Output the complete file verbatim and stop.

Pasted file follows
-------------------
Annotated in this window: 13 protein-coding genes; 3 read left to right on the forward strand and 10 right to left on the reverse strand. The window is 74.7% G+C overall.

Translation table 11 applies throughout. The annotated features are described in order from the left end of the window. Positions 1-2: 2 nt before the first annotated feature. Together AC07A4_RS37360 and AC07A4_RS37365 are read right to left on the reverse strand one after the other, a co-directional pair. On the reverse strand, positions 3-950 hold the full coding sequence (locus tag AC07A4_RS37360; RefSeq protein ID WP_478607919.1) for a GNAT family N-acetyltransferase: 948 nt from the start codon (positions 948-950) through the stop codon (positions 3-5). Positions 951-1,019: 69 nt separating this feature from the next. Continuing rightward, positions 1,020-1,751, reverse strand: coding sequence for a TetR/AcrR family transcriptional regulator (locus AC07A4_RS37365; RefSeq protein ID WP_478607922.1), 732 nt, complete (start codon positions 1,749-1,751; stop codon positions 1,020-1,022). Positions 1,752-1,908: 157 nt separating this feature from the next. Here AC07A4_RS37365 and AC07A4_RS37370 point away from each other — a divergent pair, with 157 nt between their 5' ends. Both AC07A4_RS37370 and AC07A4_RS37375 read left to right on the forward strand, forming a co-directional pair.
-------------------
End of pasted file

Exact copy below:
Annotated in this window: 13 protein-coding genes; 3 read left to right on the forward strand and 10 right to left on the reverse strand. The window is 74.7% G+C overall.

Translation table 11 applies throughout. The annotated features are described in order from the left end of the window. Positions 1-2: 2 nt before the first annotated feature. Together AC07A4_RS37360 and AC07A4_RS37365 are read right to left on the reverse strand one after the other, a co-directional pair. On the reverse strand, positions 3-950 hold the full coding sequence (locus tag AC07A4_RS37360; RefSeq protein ID WP_478607919.1) for a GNAT family N-acetyltransferase: 948 nt from the start codon (positions 948-950) through the stop codon (positions 3-5). Positions 951-1,019: 69 nt separating this feature from the next. Continuing rightward, positions 1,020-1,751, reverse strand: coding sequence for a TetR/AcrR family transcriptional regulator (locus AC07A4_RS37365; RefSeq protein ID WP_478607922.1), 732 nt, complete (start codon positions 1,749-1,751; stop codon positions 1,020-1,022). Positions 1,752-1,908: 157 nt separating this feature from the next. Here AC07A4_RS37365 and AC07A4_RS37370 point away from each other — a divergent pair, with 157 nt between their 5' ends. Both AC07A4_RS37370 and AC07A4_RS37375 read left to right on the forward strand, forming a co-directional pair.